Louisville’s YouthBuild to Help Restore Hogan’s Fountain

Louisville, Ky., — Citizens working to save and restore the Hogan’s Fountain Pavilion in Cherokee Park, a designated Louisville Local Landmark, are pleased to announce their collaboration with YouthBuild Louisville for the final stage of the structure’s restoration. YouthBuild students, under the tutelage of a master stone mason, will repair the pavilion’s deteriorated stone piers, with work scheduled to begin on May 12.teepee new roof

The grassroots group, Save Hogan’s Fountain Pavilion (SHFP) opted to further the restoration efforts for the landmark when funds remained from monies raised to pay for the structure’s new roof, completed in December 2013. After consulting with Metro Parks Department and private contractors in an effort to outline a plan to repair the stonework without overspending their limited budget, SHFP co-director, Lark Phillips, contacted the executive director of YouthBuild Louisville, Lynn Rippy, in September 2014, and the two women worked out the details for this collaboration.

YouthBuild Louisville is an education, job training and leadership program that provides low-income young adults ages 16-24 opportunities to realize their potential as active community leaders and an educated workforce for Louisville. Their mission is to champion young adults to be great citizens who build productive lives and sustainable communities. The work on Hogan’s Fountain Pavilion falls into YouthBuild’s job training and pre-apprenticeship program in which young people get close supervision and training in construction skills full-time on alternate weeks from qualified instructors. The first YouthBuild group was formed in New York City in 1978. There are now 264 YouthBuild programs in 46 states, Washington, DC, and the Virgin Islands.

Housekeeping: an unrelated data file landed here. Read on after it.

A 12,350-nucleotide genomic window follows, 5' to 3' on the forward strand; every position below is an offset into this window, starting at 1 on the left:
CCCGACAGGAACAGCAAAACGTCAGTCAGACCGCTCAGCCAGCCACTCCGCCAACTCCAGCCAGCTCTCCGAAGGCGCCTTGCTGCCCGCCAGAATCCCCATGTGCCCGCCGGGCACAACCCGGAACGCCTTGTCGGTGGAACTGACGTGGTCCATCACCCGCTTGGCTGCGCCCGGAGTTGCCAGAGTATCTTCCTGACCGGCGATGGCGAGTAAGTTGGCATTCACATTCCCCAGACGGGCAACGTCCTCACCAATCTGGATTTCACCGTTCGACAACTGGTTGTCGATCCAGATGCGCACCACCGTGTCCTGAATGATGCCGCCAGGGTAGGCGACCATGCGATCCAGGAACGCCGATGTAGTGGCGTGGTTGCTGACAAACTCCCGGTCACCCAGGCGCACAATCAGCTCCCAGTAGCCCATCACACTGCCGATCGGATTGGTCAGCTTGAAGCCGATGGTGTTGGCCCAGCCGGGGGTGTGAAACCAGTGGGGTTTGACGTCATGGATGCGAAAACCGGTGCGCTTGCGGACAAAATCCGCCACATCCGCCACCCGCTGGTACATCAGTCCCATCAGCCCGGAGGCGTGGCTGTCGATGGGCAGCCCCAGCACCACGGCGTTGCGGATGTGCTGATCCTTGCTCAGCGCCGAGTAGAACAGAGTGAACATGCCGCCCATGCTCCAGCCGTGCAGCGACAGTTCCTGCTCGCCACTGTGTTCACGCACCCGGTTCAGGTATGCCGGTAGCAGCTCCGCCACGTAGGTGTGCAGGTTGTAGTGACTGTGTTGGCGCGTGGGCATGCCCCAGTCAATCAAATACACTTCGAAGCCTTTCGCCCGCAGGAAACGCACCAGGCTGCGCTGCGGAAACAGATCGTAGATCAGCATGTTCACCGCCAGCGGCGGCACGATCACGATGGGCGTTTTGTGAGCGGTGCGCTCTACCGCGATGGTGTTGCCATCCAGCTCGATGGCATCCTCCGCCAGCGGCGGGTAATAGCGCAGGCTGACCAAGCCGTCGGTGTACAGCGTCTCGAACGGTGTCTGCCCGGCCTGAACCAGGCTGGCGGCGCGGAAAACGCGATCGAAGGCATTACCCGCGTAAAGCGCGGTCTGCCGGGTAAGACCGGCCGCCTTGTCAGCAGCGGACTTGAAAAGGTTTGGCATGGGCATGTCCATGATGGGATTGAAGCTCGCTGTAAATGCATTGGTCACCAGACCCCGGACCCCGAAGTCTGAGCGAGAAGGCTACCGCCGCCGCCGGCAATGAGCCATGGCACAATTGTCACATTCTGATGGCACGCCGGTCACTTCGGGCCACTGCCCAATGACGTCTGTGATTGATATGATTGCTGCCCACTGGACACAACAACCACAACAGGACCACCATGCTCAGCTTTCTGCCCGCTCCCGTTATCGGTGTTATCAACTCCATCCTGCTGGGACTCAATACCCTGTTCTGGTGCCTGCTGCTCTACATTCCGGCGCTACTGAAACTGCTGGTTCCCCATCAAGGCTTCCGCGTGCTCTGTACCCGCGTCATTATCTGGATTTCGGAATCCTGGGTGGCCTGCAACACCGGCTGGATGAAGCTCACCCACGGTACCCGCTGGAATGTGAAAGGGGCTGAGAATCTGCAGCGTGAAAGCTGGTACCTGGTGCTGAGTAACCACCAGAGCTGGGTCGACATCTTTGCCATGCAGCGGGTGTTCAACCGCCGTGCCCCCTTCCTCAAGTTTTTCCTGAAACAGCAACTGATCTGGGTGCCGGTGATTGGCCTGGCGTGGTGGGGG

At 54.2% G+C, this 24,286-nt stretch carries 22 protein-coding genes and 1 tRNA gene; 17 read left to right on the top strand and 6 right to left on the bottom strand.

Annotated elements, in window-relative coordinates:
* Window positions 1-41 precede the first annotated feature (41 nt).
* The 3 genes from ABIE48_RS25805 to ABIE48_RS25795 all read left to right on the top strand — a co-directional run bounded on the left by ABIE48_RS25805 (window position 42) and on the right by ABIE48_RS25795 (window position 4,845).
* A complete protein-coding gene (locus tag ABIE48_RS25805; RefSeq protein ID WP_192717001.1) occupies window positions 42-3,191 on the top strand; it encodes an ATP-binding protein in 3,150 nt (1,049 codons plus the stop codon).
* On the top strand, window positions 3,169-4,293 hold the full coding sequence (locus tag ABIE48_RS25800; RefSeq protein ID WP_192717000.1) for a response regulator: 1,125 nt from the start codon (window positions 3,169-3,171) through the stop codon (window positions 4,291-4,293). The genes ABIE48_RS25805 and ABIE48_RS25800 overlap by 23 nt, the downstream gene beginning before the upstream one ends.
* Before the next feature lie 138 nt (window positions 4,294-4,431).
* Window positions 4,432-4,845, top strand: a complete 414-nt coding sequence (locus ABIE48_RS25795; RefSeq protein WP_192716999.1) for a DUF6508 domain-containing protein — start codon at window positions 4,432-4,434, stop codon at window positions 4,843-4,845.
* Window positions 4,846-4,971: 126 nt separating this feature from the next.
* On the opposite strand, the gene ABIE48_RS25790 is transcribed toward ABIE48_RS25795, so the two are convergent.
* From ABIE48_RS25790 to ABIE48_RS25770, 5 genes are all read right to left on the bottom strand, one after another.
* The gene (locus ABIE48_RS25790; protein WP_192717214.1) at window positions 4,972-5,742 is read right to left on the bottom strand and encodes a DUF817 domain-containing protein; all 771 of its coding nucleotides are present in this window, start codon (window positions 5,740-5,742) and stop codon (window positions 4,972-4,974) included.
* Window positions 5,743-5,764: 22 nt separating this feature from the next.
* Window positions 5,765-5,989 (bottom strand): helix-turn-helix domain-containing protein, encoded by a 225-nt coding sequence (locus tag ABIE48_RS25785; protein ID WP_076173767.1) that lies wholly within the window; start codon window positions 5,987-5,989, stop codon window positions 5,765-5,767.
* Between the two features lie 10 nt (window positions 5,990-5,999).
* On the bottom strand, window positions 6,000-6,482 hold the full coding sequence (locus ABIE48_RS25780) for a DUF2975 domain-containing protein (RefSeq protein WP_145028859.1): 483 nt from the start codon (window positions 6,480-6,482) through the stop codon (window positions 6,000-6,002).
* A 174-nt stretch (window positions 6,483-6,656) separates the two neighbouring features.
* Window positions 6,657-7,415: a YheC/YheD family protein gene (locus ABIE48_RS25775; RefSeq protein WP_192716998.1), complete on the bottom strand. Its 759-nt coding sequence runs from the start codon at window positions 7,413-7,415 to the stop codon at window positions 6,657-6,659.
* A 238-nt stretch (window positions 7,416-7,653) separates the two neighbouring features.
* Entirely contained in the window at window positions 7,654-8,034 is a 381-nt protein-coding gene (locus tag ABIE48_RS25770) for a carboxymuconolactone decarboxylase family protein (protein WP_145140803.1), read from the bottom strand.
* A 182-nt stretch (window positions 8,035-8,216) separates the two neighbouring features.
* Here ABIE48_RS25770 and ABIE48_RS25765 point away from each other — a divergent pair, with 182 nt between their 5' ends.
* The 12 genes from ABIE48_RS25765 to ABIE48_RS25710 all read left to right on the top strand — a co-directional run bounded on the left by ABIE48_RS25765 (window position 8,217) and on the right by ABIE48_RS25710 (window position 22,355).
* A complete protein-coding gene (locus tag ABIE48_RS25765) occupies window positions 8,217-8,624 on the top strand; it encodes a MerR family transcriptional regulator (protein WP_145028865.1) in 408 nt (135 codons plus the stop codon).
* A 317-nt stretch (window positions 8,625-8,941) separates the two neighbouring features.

teepee stone damageSHFP is a non-profit organization formed in 2010 after a proposal by Metro Louisville and the Olmsted Parks Conservancy to replace the pavilion with two standard park shelters generated a public outcry to save the unique, historic pavilion. The city agreed to suspend its plans if the group could raise enough funds to restore the structure. Delays of various nature plagued the fundraising and renovation efforts, but the citizens’ group persisted, while also mounting a campaign to have the pavilion designated as an official Louisville Local Landmark. The Historic Landmark Commission granted that designation on September 24, 2012.

Joining forces with YouthBuild, another worthy non-profit group, seemed a natural and beneficial fit to Phillips and her co-director, Tammy Madigan. This effort was aided by Matt Steinrock of the American Roofing and Metal Company, which completed necessary minor roof repairs and installed the new shingles well below budget. The extra funds were immediately earmarked for other repairs to the pavilion including painting the rusting interior chimney, which was completed by Bornstein General Contracting in 2014, and the repair of the creek stone which adorns the piers of the eight enormous laminated beams that comprise the pavilion. Erosion and vandalism have taken a toll on the stonework over the structure’s 50 year history.

YouthBuild’s crew will be onsite to begin work on Tuesday, May 12. The project is expected to be completed within a few days.